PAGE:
When North Chicago-based AbbVie employees returned to the office earlier this month, they faced two sets of rules based on whether they’d received COVID-19 vaccines.
Vaccinated workers were not required to wear masks or social distance. Those without shots were told to undergo weekly on-site COVID-19 testing, wear masks and social distance.
“Vaccination is the most effective way to keep people safe from COVID-19 and stop the spread of the virus,” the pharmaceutical company wrote in an email to employees, obtained by the Tribune. “The health and safety of our workforce is our top priority, and we will continue our enhanced safety protocols at all our sites.”
AbbVie said in a statement that it is focused on ensuring the safety of its employees, but the company did not make anyone available to further discuss the policy.
As companies across the Chicago area welcome workers back to offices, they’re often labeling them as either vaccinated or unvaccinated, with different treatment for each group. It can be a delicate issue — given many people’s strong feelings about vaccination — that companies are handling differently.
Many companies are asking employees if they’re vaccinated. Some are taking workers’ word for it, while others are asking for proof.
Some workplaces are requiring all their employees be vaccinated unless they have medical or religious reasons not to be. Still others are not mandating the shots but requiring weekly COVID-19 tests and masking for those who don’t have them.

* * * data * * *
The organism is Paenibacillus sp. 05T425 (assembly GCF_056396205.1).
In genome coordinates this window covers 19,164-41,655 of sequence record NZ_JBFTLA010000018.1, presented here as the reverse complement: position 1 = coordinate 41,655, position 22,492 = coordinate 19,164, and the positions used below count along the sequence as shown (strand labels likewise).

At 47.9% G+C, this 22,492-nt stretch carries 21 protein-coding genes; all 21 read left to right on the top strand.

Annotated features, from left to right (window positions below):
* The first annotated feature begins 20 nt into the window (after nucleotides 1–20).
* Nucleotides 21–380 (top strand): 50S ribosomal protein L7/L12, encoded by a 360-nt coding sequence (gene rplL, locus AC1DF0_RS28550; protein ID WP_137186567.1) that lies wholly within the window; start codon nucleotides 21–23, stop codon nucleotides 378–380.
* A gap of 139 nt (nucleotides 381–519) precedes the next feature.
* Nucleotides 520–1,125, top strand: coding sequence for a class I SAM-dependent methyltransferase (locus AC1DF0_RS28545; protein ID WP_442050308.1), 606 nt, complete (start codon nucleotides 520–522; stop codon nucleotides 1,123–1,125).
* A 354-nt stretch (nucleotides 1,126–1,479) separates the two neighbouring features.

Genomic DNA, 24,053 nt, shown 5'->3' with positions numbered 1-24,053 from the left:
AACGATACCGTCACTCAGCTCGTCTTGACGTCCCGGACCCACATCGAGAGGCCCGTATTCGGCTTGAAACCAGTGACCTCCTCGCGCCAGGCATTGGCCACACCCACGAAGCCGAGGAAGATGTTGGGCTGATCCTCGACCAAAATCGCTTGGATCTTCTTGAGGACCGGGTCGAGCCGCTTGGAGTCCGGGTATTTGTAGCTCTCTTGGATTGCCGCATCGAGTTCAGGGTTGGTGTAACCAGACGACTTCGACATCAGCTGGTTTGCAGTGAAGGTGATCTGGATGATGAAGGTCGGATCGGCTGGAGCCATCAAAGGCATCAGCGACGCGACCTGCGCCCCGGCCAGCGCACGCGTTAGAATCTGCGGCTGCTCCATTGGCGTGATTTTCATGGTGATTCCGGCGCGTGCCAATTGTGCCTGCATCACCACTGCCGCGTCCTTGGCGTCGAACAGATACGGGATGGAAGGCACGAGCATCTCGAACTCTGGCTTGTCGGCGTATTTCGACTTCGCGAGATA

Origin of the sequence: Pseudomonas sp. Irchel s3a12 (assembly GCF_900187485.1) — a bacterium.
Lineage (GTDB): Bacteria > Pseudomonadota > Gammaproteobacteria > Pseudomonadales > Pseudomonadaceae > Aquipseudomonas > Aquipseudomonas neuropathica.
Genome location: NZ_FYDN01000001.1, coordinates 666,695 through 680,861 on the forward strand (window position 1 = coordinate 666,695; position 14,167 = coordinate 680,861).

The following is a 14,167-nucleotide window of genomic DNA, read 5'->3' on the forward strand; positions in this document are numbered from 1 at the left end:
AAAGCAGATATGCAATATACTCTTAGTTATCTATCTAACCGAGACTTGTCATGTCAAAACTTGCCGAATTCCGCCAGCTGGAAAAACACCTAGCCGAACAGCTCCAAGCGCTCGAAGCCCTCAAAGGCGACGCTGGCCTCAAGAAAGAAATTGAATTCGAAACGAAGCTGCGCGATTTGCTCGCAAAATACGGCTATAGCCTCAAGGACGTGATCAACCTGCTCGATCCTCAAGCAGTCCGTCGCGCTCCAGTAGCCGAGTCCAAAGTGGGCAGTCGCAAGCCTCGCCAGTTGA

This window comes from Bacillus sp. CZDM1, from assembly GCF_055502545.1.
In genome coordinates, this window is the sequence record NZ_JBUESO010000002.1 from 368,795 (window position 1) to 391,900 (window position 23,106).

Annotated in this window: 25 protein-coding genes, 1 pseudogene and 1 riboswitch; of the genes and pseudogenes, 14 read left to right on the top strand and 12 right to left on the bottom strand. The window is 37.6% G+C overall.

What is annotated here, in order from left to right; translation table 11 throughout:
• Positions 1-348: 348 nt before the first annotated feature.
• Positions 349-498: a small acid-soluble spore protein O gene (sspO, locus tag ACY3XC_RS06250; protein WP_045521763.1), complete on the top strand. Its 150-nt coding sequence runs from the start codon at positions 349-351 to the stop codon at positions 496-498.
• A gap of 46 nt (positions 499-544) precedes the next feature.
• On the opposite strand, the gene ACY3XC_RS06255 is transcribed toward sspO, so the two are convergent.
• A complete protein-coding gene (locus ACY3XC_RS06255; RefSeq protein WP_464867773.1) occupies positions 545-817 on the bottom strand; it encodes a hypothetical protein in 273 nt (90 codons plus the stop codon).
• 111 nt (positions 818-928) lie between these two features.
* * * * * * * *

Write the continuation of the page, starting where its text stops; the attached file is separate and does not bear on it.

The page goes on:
“It’s a balance because employers are starting to encourage employees to come back to work and try to restore some of the camaraderie that existed pre-pandemic, but they also have to be careful about maintaining health and safety in the workplace,” said Gregory Abrams, a partner at Faegre Drinker Biddle & Reath in Chicago. “As with everything COVID-related, employers are dealing with uncharted territory.”
At credit card company Discover, which is headquartered in Riverwoods, only unvaccinated individuals will be required to wear masks and social distance.
BMO Harris Bank’s commercial banking business also is allowing workers who are vaccinated — and choose to disclose that to human resources — to skip wearing masks in the office, said Dawn Feenstra, chief operating officer for commercial banking. Everyone else must wear masks when moving around the office, but not at their desks.
The commercial banking business has about 1,000 employees in the Chicago area who started returning to the office in June.
The University of Chicago recently announced that it expected all employees to get vaccinated and to upload proof of their vaccinations to an online registry. The university is still in the process of deciding on “potential disciplinary actions” for unvaccinated workers who don’t receive exemptions or comply with mitigation measures, spokesman Jeremy Manier said in a statement.
The university said in a July 13 announcement that workers who don’t upload their vaccination cards will be required to undergo weekly COVID-19 tests and wear masks.
Generally, employers have wide leeway in deciding how to handle vaccinations and COVID-19 precautions with workers, legal experts say.
“Employers are allowed to set whatever work rules they want unless there is a law specifically prohibiting it,” said Douglas Brayley, head of employment litigation at law firm Ropes & Gray.